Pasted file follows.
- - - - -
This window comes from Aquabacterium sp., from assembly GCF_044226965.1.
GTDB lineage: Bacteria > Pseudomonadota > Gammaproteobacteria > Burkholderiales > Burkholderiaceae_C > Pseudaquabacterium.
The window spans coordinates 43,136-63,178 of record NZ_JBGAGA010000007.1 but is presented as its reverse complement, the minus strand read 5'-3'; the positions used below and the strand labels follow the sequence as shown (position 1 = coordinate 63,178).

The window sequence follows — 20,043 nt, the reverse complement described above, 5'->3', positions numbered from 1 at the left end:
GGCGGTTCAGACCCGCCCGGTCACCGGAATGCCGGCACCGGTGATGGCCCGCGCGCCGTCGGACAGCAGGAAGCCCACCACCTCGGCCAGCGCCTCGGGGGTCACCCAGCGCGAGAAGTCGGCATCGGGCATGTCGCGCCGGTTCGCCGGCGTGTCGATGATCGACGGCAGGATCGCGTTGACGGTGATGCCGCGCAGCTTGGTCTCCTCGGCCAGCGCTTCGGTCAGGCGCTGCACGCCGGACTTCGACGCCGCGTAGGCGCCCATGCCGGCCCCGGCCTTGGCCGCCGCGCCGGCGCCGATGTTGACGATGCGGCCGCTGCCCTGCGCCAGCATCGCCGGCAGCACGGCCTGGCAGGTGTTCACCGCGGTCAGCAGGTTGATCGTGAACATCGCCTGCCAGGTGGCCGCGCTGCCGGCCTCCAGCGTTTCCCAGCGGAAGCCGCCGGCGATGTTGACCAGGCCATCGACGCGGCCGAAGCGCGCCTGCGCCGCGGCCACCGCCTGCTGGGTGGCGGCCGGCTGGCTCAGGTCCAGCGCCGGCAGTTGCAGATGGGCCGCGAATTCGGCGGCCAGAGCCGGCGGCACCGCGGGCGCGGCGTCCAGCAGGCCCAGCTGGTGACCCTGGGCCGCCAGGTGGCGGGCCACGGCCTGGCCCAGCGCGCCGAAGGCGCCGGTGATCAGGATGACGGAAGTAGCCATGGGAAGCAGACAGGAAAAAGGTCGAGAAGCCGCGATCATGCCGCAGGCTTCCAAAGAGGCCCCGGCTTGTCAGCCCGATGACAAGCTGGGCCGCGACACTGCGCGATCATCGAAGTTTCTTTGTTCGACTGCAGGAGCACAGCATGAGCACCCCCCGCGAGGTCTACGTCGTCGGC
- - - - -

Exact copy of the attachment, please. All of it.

This window comes from Aquabacterium sp., from assembly GCF_044226965.1.
GTDB lineage: Bacteria > Pseudomonadota > Gammaproteobacteria > Burkholderiales > Burkholderiaceae_C > Pseudaquabacterium.
The window spans coordinates 43,136-63,178 of record NZ_JBGAGA010000007.1 but is presented as its reverse complement, the minus strand read 5'-3'; the positions used below and the strand labels follow the sequence as shown (position 1 = coordinate 63,178).

The window sequence follows — 20,043 nt, the reverse complement described above, 5'->3', positions numbered from 1 at the left end:
GGCGGTTCAGACCCGCCCGGTCACCGGAATGCCGGCACCGGTGATGGCCCGCGCGCCGTCGGACAGCAGGAAGCCCACCACCTCGGCCAGCGCCTCGGGGGTCACCCAGCGCGAGAAGTCGGCATCGGGCATGTCGCGCCGGTTCGCCGGCGTGTCGATGATCGACGGCAGGATCGCGTTGACGGTGATGCCGCGCAGCTTGGTCTCCTCGGCCAGCGCTTCGGTCAGGCGCTGCACGCCGGACTTCGACGCCGCGTAGGCGCCCATGCCGGCCCCGGCCTTGGCCGCCGCGCCGGCGCCGATGTTGACGATGCGGCCGCTGCCCTGCGCCAGCATCGCCGGCAGCACGGCCTGGCAGGTGTTCACCGCGGTCAGCAGGTTGATCGTGAACATCGCCTGCCAGGTGGCCGCGCTGCCGGCCTCCAGCGTTTCCCAGCGGAAGCCGCCGGCGATGTTGACCAGGCCATCGACGCGGCCGAAGCGCGCCTGCGCCGCGGCCACCGCCTGCTGGGTGGCGGCCGGCTGGCTCAGGTCCAGCGCCGGCAGTTGCAGATGGGCCGCGAATTCGGCGGCCAGAGCCGGCGGCACCGCGGGCGCGGCGTCCAGCAGGCCCAGCTGGTGACCCTGGGCCGCCAGGTGGCGGGCCACGGCCTGGCCCAGCGCGCCGAAGGCGCCGGTGATCAGGATGACGGAAGTAGCCATGGGAAGCAGACAGGAAAAAGGTCGAGAAGCCGCGATCATGCCGCAGGCTTCCAAAGAGGCCCCGGCTTGTCAGCCCGATGACAAGCTGGGCCGCGACACTGCGCGATCATCGAAGTTTCTTTGTTCGACTGCAGGAGCACAGCATGAGCACCCCCCGCGAGGTCTACGTCGTCGGC